What are the types of Pelvic Inflammatory Disease?
Acute Pelvic Inflammatory Disease
Pelvic inflammatory disease may present as an acute illness with fever, severe lower abdominal pain, accompanied by a yellow or blood-stained, non-irritant vaginal discharge and vomiting, which usually prompts the woman to seek urgent medical attention.
Subacute Pelvic Inflammatory Disease
More commonly, the onset of PID is gradual, less severe, and often goes unnoticed until superimposed acute PID occurs or chronic, incapacitating symptoms prompt the woman to seek medical attention.
Chronic Pelvic Inflammatory Disease
Chronic PID is a consequence of untreated or unsuccessfully managed acute and/or subacute PID. The woman usually presents with symptoms of pelvic pain, heavy and painful menstrual periods, pain with intercourse (dyspareunia) and/or infertility that triggers an evaluation that reveals extensive pelvic scar tissue.
Sexually Transmitted Pelvic Inflammatory Disease
Gonorrhea and Chlamydia are by far the most common causes of PID. The infections can rapidly invade via the cervix and uterus into the fallopian tube(s). These pencil length passages are highly specialized to promote the active passage of sperm traveling up from the uterus to meet up with an egg released by the ovary. After fertilization, which typically occurs near the site of egg release, the resulting embryo will slowly travel back to the uterus-a journey that normally takes about 5 days. The fallopian tubes are lined with cells whose function is to protect and nurture eggs, sperm and embryos during their journey. At their ends, the fallopian tubes have small delicate finger-like projections (fimbriae) that draw close to, envelop, and “pick-up” the egg from the ovary at the time of ovulation.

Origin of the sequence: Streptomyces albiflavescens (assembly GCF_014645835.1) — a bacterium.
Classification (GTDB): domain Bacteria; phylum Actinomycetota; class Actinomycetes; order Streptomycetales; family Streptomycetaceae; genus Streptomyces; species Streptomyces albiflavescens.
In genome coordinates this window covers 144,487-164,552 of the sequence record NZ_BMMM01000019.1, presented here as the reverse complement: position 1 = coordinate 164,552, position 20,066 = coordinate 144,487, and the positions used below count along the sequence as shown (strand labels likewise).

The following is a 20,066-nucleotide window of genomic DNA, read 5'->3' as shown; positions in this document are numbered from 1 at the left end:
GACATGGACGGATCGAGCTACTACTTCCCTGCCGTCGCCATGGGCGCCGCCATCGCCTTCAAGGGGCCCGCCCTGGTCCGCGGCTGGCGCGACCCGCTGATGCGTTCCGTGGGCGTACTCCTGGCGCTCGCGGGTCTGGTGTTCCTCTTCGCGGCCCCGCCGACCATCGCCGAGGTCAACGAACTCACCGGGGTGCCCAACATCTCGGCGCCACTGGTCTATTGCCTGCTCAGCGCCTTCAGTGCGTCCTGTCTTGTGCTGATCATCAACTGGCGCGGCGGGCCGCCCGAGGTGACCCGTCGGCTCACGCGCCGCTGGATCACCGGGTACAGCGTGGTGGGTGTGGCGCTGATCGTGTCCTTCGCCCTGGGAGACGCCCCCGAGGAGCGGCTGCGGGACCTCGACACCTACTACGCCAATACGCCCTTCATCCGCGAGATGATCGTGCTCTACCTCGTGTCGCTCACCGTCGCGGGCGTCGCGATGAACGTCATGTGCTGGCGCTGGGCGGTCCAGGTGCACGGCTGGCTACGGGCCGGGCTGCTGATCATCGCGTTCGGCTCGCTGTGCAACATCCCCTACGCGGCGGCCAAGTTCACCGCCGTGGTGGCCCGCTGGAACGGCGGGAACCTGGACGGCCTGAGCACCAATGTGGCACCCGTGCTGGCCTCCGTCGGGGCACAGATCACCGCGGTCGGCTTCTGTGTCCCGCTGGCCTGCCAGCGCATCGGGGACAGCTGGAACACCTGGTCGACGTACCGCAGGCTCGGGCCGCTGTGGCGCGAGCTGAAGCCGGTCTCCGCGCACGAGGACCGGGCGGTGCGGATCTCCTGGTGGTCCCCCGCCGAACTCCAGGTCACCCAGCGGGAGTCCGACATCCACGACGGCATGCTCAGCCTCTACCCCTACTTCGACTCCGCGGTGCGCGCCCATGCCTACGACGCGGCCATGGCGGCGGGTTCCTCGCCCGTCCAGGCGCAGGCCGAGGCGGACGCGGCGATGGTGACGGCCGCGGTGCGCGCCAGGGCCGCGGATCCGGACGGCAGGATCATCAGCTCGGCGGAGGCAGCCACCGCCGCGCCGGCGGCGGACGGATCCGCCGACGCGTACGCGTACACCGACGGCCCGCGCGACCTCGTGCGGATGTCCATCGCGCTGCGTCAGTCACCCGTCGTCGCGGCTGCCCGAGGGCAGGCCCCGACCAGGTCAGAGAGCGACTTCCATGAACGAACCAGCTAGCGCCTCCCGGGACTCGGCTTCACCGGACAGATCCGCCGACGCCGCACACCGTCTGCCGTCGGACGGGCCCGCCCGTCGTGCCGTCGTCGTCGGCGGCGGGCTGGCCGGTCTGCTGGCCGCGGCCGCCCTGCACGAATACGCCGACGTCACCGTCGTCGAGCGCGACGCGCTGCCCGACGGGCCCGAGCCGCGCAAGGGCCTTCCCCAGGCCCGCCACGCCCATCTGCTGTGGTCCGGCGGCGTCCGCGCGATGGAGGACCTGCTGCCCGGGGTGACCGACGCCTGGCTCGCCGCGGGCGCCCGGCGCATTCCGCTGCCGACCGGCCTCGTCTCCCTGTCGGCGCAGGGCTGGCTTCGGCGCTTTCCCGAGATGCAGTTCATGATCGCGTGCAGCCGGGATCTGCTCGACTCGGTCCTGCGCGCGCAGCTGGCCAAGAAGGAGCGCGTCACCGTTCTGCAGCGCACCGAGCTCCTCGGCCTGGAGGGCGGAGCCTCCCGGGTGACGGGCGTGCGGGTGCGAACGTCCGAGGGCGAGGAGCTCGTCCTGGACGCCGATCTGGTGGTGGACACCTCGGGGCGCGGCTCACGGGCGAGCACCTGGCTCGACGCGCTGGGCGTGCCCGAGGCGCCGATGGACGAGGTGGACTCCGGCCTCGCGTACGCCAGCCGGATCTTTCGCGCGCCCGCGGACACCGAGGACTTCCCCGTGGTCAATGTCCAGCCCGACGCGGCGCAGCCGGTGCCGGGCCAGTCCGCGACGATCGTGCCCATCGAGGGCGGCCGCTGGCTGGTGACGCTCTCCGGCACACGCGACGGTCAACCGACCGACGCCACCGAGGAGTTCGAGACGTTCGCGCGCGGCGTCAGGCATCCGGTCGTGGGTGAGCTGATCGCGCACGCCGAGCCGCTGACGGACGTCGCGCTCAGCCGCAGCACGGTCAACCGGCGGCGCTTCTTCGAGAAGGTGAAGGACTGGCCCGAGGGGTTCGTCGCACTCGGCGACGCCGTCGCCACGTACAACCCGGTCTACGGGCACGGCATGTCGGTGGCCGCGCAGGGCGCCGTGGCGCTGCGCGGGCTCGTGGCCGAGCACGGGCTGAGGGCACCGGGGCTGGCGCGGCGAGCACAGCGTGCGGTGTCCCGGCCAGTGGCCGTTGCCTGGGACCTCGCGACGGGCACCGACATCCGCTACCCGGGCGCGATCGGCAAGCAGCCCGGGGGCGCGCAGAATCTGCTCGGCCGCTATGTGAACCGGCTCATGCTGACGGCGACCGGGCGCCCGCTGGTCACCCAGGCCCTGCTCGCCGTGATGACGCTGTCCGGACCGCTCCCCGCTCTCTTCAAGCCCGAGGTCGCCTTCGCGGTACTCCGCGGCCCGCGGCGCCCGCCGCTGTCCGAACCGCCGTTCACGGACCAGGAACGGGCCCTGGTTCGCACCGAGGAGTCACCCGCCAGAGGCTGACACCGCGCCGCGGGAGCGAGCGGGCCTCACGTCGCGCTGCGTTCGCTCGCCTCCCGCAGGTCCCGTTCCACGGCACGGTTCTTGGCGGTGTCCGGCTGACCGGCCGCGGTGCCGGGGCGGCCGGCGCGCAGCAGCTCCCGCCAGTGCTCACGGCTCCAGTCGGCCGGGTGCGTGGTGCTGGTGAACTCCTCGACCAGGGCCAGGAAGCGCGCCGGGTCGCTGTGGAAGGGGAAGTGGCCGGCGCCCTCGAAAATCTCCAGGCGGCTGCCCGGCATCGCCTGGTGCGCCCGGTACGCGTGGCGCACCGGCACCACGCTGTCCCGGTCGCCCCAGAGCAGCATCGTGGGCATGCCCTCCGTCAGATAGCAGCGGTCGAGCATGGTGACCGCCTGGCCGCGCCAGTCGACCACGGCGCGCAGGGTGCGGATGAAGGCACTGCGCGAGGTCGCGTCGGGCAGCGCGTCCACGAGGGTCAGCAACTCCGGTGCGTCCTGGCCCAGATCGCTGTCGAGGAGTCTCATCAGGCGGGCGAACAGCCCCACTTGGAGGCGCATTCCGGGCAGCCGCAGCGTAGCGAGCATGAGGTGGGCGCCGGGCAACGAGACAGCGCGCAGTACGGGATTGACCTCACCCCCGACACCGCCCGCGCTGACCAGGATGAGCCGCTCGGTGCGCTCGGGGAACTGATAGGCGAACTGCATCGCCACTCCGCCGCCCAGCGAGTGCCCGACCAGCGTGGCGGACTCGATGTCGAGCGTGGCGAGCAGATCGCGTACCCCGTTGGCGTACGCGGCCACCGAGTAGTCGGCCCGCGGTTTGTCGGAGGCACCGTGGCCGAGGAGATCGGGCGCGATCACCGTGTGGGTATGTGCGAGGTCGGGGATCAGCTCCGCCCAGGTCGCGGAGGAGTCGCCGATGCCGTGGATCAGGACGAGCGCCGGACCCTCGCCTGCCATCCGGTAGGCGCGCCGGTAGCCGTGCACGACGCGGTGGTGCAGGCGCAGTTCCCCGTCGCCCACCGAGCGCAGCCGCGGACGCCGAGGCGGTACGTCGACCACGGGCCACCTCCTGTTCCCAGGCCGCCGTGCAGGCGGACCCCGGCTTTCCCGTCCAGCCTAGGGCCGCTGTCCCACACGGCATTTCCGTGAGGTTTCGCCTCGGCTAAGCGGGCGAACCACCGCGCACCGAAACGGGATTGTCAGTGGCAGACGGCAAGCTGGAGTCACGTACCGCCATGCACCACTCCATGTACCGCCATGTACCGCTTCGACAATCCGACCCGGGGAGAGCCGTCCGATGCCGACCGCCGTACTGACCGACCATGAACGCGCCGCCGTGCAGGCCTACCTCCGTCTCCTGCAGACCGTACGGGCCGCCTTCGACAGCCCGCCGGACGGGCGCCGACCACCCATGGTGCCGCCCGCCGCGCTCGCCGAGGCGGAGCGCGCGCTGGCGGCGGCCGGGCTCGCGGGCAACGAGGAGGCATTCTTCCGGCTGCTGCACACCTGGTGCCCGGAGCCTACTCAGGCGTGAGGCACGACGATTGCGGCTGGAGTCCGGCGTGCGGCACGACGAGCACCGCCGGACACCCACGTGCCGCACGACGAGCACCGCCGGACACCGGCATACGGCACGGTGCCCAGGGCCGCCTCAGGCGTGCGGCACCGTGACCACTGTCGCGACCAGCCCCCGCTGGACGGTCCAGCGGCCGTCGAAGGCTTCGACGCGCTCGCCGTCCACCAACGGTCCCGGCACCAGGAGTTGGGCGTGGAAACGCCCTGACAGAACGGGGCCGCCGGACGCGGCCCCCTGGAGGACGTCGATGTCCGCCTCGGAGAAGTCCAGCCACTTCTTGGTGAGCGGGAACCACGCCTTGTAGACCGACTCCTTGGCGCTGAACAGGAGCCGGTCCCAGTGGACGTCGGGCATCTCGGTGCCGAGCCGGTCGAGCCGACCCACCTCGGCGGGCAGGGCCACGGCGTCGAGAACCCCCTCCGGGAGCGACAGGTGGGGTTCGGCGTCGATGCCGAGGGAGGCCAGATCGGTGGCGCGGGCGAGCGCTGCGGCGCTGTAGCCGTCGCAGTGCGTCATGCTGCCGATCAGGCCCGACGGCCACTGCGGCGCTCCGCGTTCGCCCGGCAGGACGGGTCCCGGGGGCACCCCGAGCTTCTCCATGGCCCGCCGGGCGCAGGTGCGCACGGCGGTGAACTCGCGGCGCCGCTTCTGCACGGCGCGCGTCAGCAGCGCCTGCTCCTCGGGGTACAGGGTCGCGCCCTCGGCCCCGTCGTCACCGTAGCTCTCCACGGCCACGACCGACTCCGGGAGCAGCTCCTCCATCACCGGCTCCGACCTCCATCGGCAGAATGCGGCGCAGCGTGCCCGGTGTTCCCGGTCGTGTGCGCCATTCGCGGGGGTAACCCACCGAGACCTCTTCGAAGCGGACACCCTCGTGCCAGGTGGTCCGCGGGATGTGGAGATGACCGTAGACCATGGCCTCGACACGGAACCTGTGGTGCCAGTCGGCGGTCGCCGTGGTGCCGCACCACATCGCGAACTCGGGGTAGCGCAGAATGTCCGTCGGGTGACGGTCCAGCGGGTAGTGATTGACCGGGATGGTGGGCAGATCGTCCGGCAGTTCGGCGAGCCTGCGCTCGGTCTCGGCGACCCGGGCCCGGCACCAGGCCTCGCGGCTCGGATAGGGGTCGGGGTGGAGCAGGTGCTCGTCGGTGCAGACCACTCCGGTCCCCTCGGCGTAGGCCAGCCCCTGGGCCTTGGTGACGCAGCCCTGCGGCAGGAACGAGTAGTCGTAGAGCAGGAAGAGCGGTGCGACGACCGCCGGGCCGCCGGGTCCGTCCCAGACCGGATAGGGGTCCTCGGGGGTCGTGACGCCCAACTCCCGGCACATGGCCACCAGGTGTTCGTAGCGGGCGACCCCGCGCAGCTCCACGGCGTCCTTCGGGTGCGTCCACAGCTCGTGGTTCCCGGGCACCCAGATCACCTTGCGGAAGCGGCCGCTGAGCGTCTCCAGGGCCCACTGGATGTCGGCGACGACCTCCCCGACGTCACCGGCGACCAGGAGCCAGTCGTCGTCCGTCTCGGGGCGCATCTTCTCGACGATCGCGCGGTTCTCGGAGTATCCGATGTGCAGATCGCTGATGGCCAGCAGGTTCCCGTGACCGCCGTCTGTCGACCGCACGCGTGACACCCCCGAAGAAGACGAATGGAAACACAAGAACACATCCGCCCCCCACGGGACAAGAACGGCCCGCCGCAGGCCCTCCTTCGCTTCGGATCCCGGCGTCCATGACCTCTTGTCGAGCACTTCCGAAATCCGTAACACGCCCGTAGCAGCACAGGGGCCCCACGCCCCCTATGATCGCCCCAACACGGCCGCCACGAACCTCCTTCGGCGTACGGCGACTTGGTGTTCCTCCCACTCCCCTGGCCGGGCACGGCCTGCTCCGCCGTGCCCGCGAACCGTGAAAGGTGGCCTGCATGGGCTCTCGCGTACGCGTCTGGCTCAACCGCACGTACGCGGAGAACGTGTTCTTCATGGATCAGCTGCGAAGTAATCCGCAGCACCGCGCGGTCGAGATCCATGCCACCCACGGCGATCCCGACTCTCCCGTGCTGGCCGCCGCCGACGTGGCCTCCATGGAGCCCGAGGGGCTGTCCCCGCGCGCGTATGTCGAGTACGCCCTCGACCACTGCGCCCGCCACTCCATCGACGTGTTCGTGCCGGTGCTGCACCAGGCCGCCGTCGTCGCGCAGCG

Inflammation due to Chlamydia Trachomatis or Neisseria Gonorrhea damages and often permanently destroys the specialized lining of the fallopian tube(s). In severe cases, it can result in fusion of the fimbriae, thereby blocking the ends of the tube(s) and compromising their mobility and their potential to facilitate timely passage of eggs, sperm and embryos. Pus that has accumulated inside the tube(s) often passes into the pelvic cavity, producing peritonitis and resulting in the formation of scar tissue (adhesions) which further disrupts normal pelvic anatomy as well as the relationship between the tubes and the ovaries. This may prevent the fallopian tubes from collecting the eggs during ovulation.
In cases where the ends of the fallopian tubes are blocked, pus may collect and distend the tube(s). The pus is usually absorbed over time and replaced by clear, straw-colored fluid. The resulting occluded, fluid-filled, distended, and often functionless fallopian tube(s) is referred to as a hydrosalpinx.
Sexually transmitted PID almost invariably affects both fallopian tubes. Even in cases where a dye x-ray test (hysterosalpingogram) or laparoscopy (a procedure where a telescope-like instrument is passed through the belly button to visualize the pelvic structures) indicates that only one fallopian tube has been infected, the other tube is almost invariably involved. A new procedure called tuboscopy (where a thin fiberoptic telescope is passed into the fallopian tube(s) to evaluate the inner structure) has confirmed that the tubes of PID victims, who seemingly have normal pelvic anatomy, oftentimes have internal scarring and/or adhesion. This could account for the low success rate seen with tubal reparative surgeries and the high ectopic pregnancy rate (8-15%) in PID patients who subsequently conceive.